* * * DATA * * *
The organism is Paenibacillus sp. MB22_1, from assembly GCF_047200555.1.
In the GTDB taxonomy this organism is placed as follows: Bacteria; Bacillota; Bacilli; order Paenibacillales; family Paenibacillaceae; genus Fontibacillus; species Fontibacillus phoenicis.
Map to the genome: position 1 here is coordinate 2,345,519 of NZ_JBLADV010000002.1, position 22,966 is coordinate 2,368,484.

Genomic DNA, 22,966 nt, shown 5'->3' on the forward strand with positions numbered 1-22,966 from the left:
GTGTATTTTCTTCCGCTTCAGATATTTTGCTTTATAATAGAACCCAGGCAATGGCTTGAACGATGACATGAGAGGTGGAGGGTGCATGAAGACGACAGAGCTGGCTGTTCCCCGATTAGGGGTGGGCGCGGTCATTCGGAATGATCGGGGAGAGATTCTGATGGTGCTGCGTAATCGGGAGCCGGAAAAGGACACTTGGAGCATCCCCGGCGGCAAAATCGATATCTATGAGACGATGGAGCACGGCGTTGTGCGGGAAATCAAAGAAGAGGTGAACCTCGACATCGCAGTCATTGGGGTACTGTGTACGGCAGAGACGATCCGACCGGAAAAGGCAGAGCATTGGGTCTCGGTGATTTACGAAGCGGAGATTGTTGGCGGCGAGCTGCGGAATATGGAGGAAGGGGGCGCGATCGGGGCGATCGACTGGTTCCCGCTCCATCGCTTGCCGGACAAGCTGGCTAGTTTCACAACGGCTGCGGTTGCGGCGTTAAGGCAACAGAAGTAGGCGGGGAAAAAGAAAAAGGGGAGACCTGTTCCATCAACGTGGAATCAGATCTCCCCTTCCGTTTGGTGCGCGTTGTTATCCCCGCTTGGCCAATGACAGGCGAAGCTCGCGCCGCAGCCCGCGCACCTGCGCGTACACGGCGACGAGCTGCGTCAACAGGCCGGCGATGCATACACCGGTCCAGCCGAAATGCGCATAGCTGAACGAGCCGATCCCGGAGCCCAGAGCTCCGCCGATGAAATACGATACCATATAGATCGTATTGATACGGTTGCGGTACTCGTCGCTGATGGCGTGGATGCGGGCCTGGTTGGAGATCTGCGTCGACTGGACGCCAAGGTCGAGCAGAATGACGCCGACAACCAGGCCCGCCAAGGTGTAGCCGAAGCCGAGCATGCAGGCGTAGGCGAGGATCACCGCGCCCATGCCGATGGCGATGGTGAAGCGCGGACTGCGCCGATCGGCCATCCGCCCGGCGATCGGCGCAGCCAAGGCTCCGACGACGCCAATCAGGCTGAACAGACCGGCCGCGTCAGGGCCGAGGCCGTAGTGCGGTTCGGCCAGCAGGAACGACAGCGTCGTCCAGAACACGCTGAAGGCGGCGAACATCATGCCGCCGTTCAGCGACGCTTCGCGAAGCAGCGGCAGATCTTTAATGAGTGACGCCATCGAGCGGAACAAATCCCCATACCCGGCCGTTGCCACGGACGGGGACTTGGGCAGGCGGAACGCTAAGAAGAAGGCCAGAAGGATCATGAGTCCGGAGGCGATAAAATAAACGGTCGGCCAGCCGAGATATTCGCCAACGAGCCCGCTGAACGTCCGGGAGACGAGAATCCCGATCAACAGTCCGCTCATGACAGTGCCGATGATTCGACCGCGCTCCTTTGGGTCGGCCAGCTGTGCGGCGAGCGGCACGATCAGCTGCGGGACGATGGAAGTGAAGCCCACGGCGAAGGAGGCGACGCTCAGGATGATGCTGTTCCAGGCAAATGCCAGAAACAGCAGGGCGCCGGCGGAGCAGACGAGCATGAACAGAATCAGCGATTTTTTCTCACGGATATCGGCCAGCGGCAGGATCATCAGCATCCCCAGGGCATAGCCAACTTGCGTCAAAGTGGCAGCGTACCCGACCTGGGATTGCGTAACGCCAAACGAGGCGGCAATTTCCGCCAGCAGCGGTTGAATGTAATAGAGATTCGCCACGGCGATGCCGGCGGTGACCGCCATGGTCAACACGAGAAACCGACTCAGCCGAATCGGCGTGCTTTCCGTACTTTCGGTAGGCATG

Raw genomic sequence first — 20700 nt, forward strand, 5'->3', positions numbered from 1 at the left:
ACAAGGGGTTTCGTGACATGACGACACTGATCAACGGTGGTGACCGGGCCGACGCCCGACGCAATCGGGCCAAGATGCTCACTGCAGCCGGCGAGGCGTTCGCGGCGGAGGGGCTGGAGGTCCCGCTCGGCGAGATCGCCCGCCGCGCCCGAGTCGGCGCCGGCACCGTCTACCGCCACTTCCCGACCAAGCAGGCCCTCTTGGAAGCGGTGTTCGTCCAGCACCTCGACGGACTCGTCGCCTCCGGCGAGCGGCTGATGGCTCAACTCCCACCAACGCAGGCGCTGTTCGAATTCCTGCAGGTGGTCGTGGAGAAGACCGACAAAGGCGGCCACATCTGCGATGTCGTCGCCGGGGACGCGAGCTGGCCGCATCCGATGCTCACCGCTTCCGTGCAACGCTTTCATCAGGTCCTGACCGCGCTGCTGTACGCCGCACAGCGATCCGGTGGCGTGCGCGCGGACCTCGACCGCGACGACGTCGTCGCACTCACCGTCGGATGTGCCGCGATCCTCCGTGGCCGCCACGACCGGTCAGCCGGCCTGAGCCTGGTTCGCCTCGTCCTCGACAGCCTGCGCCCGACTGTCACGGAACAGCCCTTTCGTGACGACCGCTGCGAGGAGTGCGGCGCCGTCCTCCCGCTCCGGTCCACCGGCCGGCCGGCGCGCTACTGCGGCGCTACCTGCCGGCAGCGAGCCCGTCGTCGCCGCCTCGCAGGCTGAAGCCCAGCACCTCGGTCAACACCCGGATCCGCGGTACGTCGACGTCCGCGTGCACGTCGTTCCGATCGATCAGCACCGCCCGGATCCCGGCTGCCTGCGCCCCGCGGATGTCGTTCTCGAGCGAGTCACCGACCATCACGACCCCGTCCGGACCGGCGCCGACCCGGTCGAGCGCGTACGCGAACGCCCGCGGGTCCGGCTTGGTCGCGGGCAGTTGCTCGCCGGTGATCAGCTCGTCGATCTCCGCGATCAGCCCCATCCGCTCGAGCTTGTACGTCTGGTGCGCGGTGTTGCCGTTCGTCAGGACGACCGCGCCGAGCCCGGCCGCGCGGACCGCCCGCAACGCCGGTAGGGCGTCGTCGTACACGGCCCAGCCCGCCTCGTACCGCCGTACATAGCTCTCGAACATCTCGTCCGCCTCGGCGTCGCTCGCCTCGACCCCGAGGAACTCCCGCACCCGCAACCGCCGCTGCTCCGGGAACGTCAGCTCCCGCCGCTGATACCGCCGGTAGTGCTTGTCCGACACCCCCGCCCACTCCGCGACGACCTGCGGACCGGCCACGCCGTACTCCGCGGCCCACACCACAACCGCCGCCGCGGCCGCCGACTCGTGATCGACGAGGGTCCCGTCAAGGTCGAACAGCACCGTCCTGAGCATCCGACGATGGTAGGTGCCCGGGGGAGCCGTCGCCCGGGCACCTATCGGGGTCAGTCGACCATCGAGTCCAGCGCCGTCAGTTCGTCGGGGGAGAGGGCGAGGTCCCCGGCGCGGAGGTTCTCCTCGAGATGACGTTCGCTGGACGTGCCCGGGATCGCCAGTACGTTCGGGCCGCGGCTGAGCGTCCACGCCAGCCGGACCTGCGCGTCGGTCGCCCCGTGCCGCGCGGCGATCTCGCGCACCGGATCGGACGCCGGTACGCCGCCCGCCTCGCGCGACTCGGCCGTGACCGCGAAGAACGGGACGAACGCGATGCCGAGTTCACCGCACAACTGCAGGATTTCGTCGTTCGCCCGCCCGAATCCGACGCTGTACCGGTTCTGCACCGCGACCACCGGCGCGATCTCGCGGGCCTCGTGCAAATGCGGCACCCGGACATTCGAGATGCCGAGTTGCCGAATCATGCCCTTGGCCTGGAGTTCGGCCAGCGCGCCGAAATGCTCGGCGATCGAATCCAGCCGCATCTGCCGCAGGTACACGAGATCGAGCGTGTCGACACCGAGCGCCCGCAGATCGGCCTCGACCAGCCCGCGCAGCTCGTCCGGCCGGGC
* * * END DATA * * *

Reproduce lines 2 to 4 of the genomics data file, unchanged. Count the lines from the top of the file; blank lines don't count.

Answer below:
In the GTDB taxonomy this organism is placed as follows: Bacteria; Bacillota; Bacilli; order Paenibacillales; family Paenibacillaceae; genus Fontibacillus; species Fontibacillus phoenicis.
Map to the genome: position 1 here is coordinate 2,345,519 of NZ_JBLADV010000002.1, position 22,966 is coordinate 2,368,484.

Genomic DNA, 22,966 nt, shown 5'->3' on the forward strand with positions numbered 1-22,966 from the left: